The solution to such situations can only be prescribed in advance in a binding agreement. Of course, something is regulated by law, such as squeezing out minority shareholders in the law on joint-stock companies, priority rights in an LLC and so on. But they don’t always work (I’ll give you an example of share exchange), therefore it is important to ensure that all pitfalls are removed. This can be done only if we allow members to negotiate the way they want.
In Russian law, agreements between participants in a legal entity - “corporate contracts” - are relatively new, they appeared in 2008. Since then, thanks to IIDF and other lobbyists, the list of acceptable conditions for corporate contracts has been greatly expanded. Therefore, now theoretically one can set forth almost anything in the corporate contract. But it's doubtful that the court will understand the sophisticated wording of contracts with a huge amount of analytical stuff:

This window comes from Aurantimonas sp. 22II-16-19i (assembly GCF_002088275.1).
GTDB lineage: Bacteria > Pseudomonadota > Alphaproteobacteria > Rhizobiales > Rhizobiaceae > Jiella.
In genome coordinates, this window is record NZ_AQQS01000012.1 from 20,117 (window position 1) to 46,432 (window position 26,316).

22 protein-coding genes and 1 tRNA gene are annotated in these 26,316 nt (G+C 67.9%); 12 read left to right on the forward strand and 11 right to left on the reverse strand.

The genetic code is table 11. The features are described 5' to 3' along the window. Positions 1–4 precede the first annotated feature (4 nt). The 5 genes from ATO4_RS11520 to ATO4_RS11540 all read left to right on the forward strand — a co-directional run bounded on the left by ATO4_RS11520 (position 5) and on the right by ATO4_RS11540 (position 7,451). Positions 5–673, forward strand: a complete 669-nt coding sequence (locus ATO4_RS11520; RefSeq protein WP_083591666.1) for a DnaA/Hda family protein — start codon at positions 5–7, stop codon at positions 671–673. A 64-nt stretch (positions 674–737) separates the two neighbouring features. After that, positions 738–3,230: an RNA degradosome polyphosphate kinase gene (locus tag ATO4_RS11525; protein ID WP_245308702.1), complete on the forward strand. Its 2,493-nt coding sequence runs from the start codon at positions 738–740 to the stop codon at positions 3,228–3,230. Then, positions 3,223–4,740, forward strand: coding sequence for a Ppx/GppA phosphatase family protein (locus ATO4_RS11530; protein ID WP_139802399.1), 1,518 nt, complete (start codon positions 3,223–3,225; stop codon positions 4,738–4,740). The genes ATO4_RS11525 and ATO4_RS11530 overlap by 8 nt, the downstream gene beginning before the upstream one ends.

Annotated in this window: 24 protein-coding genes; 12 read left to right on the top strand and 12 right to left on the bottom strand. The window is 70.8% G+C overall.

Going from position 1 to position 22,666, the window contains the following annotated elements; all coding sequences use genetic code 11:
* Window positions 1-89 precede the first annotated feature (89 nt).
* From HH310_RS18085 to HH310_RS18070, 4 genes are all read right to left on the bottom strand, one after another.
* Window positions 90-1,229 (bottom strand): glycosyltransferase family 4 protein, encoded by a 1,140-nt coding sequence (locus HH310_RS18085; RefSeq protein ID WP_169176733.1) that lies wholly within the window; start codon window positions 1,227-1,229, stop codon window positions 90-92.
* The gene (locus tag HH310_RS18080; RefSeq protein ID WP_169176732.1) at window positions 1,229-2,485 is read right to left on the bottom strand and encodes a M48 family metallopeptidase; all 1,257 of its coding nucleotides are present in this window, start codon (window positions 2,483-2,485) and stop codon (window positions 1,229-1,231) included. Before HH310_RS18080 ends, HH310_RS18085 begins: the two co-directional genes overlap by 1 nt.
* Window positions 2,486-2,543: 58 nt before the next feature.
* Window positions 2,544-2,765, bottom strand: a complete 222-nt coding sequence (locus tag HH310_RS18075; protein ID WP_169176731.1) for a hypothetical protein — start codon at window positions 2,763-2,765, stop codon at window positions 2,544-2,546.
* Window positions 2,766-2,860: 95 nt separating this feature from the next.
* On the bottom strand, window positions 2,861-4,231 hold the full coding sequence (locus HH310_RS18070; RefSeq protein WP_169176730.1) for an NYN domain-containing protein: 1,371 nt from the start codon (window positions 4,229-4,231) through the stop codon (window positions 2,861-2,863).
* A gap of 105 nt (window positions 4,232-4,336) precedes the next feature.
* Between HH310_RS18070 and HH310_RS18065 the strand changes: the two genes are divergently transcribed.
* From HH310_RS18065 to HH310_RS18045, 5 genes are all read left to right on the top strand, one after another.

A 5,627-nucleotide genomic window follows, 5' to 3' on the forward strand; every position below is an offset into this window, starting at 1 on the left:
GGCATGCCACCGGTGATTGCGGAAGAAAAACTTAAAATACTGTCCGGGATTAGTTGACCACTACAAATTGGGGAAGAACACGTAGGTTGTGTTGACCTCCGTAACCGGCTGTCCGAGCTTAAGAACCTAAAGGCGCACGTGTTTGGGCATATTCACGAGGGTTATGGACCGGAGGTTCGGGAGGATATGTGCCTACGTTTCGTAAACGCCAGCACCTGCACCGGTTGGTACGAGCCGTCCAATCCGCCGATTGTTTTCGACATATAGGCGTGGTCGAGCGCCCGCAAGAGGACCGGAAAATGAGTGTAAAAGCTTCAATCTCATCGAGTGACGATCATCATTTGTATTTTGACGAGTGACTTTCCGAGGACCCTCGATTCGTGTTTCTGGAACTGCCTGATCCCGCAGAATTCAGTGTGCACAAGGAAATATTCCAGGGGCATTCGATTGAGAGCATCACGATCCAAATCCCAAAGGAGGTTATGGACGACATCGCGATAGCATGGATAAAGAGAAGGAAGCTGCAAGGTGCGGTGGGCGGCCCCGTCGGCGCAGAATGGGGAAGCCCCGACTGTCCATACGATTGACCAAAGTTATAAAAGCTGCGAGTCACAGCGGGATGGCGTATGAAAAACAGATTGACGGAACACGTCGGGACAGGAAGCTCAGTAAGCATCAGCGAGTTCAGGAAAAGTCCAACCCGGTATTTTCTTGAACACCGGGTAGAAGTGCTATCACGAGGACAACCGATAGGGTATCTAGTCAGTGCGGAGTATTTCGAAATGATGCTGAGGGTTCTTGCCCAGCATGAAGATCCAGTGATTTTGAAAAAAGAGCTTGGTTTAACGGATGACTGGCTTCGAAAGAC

IIDF typical document
If a startup operates as a joint stock company, then, in addition to the corporate agreement, special preferred shares can be used. From a legal point of view, owning special shares that guarantee your rights looks safer than participating in a corporate contract, although ultimately everything depends on the presence or absence of correct judicial practice.
Priorities and preferences
Let me start with the right, which is provided by law, and is only specified in corporate contracts. This is a preemptive right to purchase a share. For example, in an LLC, if one of the participants wants to sell his share to someone “outside”, he must first present the same offer to the other members of the Company. LLC is a “low key” form of a legal entity with a stable list of participants; it is poorly fit for serious corporate conflicts.